Review: Saucer State #6
By Andy Frisk
January 15, 2018 - 19:20
Paul Cornell's smart and packed with commentary story, which has found glorious new life at IDW Publishing is a treat for both political (arm chair) pundits and comic book fans in general alike. Under the potential threat that is the impending arrival of an alien ship (or at least a suspected alien ship), President Arcadia Alvarado meets with President Putin. Meanwhile, Alvarado's political operative Choe meets with with the man who "invented flying saucers," and fake news itself, yet still had an strange experience with extra...something...entities. Neither may have survived the experience though, further complicating this already taunt mystery.
Comic book writers often used "ripped from the headline" themes, but few make such witty use of them as Paul Cornell does in Saucer State
. There's plenty of obvious and topical commentary that's easily sussed out here, but by peeling back the layers of the story and complications in the plot, the misdirection Cornell employs makes Saucer State
a read that goes beyond its obvious commentaries. Are the aliens real? Are they the mass hallucinations induced by microwave mind scrambler machines? Are they spiritual advisors or lecturers from another dimension? Are they our own subconsciousness? Who knows? That's part of the beauty and the artistry of the series thus far.
Speaking of beauty, artist Ryan Kelly brings the whole affair to smartly executed and realistic life. The story moves along in a much more cinematic looking way due to Kelly's use of the dying art of multiple (and highly detailed) panels per page. There's hardly any splash pages or full page spreads, except where they make the most impact visually and emotionally (as like on the last page of this issue). Most contemporary mainstream books have way fewer panels that the comics of the 1970s had, and while Saucer State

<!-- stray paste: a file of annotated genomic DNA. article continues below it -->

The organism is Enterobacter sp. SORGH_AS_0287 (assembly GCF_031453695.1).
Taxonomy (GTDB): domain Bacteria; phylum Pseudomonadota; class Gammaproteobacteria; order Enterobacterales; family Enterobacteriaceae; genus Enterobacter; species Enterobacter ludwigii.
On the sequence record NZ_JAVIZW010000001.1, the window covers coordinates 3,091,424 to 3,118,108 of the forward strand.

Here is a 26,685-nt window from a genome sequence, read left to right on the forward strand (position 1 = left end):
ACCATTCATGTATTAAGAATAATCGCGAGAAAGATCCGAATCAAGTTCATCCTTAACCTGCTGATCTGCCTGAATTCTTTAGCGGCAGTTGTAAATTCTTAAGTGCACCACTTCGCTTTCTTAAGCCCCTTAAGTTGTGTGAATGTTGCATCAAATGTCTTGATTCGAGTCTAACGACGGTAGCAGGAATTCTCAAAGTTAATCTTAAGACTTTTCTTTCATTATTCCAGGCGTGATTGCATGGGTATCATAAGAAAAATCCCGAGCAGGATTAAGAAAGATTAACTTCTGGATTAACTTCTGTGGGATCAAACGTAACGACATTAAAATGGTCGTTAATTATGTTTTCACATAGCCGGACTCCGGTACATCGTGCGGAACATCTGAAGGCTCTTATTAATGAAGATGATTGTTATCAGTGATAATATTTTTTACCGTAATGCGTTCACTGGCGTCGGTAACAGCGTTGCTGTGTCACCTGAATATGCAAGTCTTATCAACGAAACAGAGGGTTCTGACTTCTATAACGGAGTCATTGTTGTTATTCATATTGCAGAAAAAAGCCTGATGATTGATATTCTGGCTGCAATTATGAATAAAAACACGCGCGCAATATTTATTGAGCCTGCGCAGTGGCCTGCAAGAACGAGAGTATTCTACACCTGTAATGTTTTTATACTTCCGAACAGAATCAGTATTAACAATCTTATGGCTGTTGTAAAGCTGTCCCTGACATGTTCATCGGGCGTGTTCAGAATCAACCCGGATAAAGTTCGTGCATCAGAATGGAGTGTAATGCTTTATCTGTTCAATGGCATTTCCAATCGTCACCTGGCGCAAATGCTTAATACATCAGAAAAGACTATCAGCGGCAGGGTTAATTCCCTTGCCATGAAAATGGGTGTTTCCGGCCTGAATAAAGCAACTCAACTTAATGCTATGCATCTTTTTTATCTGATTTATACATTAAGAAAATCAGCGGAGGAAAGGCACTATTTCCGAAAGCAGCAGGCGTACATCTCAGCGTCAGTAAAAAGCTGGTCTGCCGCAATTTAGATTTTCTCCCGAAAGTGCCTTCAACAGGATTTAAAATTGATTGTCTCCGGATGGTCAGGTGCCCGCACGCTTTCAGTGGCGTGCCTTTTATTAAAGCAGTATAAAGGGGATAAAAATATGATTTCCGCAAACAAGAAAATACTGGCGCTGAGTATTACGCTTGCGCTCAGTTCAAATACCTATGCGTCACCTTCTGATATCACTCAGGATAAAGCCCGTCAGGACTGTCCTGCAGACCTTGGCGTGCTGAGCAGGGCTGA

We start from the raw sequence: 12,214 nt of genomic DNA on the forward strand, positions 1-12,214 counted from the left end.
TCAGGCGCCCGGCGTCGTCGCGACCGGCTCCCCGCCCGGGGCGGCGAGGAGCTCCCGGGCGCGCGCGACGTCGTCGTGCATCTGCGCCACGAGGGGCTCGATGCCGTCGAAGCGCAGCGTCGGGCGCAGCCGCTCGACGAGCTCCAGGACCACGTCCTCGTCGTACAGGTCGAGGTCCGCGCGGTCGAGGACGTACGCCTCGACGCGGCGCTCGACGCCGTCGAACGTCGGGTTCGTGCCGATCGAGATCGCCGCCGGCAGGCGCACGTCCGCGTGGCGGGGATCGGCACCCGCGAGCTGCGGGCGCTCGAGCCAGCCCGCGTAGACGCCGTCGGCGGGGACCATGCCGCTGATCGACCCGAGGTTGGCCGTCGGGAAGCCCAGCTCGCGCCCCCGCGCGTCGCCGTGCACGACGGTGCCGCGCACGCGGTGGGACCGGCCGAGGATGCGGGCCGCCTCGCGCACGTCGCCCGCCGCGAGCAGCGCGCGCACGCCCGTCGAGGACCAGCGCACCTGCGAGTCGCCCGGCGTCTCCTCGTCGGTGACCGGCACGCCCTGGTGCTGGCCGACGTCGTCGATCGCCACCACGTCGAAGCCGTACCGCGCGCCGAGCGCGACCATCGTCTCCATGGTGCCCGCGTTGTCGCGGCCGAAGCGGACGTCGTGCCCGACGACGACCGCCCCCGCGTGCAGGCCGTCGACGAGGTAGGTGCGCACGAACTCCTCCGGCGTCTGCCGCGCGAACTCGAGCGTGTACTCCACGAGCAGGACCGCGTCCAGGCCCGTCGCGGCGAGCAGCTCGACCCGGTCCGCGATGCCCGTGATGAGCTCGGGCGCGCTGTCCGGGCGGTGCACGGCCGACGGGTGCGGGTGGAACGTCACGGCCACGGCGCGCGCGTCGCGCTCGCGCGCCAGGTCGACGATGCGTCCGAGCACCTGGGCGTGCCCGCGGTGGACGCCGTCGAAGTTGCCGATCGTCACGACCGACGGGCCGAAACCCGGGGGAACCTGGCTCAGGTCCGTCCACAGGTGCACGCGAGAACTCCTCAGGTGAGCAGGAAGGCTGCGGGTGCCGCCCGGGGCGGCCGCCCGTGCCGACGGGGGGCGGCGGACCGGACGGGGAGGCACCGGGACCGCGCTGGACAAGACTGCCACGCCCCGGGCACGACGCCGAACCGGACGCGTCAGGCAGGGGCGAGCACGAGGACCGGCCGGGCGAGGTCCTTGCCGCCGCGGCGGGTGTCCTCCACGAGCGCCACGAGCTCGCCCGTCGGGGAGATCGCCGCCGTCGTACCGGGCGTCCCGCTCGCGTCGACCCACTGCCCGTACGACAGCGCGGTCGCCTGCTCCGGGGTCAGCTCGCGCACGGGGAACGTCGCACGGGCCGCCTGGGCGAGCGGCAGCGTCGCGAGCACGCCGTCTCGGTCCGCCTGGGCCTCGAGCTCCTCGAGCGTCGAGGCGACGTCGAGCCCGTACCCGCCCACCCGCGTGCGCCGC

doesn't have that many, or nearly as much dialogue, it has much more than most regular, weekly produced, superhero books have.
Kudos to Paul Cornell for doing something rare these days in the world of sequential art: delivering a quality story driven book that actually manages to keep its readers engaged, guessing, and thoughtfully entertained.
Rating: 9.5 /10
Last Updated: May 19, 2020 - 12:25
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